“There’s a dream where we break all the dishes in my kitchen and then
eat the pieces.
I know it’s a dream because we are still alive after we swallow.
It sounds more like a nightmare,
and it would be, except that
we are together,
so even the fractured ceramic is
tender as we chew it.
There’s a dream where we want our own world,
so we cut it out of blue and green paper
like a science project,
except your silhouette is every piece of land
and my spine is every mountain range laying across you.
Here are the broken plates
mending inside of us, healing soft
and pliant, bending like the necks of swans,
forgetting that they are glass.
Maybe we can forget, too.
I can kiss you where it’s sharp
until you can’t remember how the pain
made you someone to be afraid of.
There’s a dream where nothing bleeds, but everything is alive,
where broken things can be made
unbroken just by wishing it.
Let me tell you about the earth
and what it looked like before we
got our hands on it.
Let me tell you about the earth and
how it broke apart like a plate on
the tile floor.
We all know what it is to be unmade.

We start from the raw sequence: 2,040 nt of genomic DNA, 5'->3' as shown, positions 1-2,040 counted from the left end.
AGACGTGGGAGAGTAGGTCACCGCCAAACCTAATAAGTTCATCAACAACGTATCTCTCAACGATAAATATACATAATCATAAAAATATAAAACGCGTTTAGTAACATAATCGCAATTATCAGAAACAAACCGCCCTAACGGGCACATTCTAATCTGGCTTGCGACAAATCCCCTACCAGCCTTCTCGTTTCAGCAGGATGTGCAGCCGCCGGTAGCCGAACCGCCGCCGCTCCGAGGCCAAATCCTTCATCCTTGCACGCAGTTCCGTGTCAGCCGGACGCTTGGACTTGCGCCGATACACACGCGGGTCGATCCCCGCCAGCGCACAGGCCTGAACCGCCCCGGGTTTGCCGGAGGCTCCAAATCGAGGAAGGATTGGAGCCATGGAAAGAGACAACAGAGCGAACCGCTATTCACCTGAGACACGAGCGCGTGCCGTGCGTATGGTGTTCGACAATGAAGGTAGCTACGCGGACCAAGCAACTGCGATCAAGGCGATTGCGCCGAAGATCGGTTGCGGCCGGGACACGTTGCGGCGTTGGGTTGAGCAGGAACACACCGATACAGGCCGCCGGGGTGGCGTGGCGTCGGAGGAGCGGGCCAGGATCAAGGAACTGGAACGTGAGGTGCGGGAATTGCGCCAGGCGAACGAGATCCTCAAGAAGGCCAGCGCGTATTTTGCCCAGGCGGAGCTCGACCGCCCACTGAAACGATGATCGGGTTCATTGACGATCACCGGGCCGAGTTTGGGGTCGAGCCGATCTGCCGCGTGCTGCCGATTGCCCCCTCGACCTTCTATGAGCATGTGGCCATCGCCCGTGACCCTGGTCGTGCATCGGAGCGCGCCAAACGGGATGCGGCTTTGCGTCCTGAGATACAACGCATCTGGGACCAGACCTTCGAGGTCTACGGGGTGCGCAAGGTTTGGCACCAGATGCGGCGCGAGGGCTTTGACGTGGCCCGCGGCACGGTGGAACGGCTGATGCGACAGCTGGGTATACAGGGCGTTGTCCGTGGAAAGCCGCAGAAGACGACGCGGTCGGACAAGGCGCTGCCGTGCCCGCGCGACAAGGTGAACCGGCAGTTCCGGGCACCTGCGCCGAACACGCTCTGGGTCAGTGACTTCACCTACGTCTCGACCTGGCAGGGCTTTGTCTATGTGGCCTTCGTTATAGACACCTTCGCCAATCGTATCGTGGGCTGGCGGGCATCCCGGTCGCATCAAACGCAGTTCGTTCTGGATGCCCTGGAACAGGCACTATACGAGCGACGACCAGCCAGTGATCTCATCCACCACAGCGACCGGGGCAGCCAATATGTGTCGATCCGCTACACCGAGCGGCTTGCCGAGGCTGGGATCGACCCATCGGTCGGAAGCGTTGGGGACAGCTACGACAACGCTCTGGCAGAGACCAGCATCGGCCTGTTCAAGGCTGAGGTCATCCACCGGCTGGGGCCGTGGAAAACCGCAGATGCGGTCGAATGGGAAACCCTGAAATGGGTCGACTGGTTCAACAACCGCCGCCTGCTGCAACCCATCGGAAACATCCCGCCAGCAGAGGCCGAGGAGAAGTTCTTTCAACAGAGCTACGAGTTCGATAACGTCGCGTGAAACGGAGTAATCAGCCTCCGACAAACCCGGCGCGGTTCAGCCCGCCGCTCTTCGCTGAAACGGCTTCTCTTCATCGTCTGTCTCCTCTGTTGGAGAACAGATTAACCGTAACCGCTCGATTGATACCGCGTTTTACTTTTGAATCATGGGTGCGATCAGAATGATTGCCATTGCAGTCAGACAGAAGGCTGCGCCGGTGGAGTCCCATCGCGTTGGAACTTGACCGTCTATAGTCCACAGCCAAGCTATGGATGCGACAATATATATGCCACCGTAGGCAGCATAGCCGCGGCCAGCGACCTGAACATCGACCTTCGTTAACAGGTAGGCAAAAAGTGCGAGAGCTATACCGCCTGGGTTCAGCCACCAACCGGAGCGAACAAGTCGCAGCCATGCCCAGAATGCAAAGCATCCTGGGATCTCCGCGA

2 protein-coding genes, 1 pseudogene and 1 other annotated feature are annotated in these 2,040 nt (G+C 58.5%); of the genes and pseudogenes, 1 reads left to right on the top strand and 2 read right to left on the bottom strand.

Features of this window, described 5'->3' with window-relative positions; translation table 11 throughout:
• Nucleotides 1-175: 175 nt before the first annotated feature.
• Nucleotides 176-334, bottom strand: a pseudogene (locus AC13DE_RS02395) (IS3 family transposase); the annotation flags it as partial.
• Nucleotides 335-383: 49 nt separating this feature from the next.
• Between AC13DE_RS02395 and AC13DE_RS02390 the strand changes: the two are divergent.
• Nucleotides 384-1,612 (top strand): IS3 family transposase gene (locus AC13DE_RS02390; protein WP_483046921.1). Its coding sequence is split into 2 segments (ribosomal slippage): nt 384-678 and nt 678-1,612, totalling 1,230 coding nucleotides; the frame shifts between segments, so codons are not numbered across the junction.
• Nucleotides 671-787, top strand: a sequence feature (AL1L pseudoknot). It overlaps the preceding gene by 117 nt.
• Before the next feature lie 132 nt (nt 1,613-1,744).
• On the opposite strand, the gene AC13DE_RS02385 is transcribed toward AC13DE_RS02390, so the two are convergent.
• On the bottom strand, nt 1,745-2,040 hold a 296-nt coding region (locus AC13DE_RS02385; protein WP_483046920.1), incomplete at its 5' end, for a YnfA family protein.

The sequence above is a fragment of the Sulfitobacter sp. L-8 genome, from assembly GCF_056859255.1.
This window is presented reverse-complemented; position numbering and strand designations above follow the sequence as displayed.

In a dream, we tried to forget.”
— Caitlyn Siehl, "Drift" (via alonesomes)
• 14 April 2014
We Should Have Met on the Internet
I keep wondering if your feet would edge off of the end of my bed.
Today to break the silence you said, “If you could go anywhere in the world in this exact moment, where would you go?” I wouldn’t make this up. I know poets do that, root pretty sentences out of nothing, but these knuckles, bloodied from fighting words for something better than just blue or love, are not a poet’s knuckles, and this, three in the morning warring sleep because I can’t turn how your voice sounds when you speak about sanctuary into words — this is not poetry.
If this were a poem, and if I were a poet, I would have looked at you and said, “Anywhere with you.”
Because this isn’t, and because I’m not, I looked away and said, “Honestly, honestly, I have no idea.”
I am not good at words, or bravery, or looking you in the eyes.
Ask me again, but this time keep your eyes down.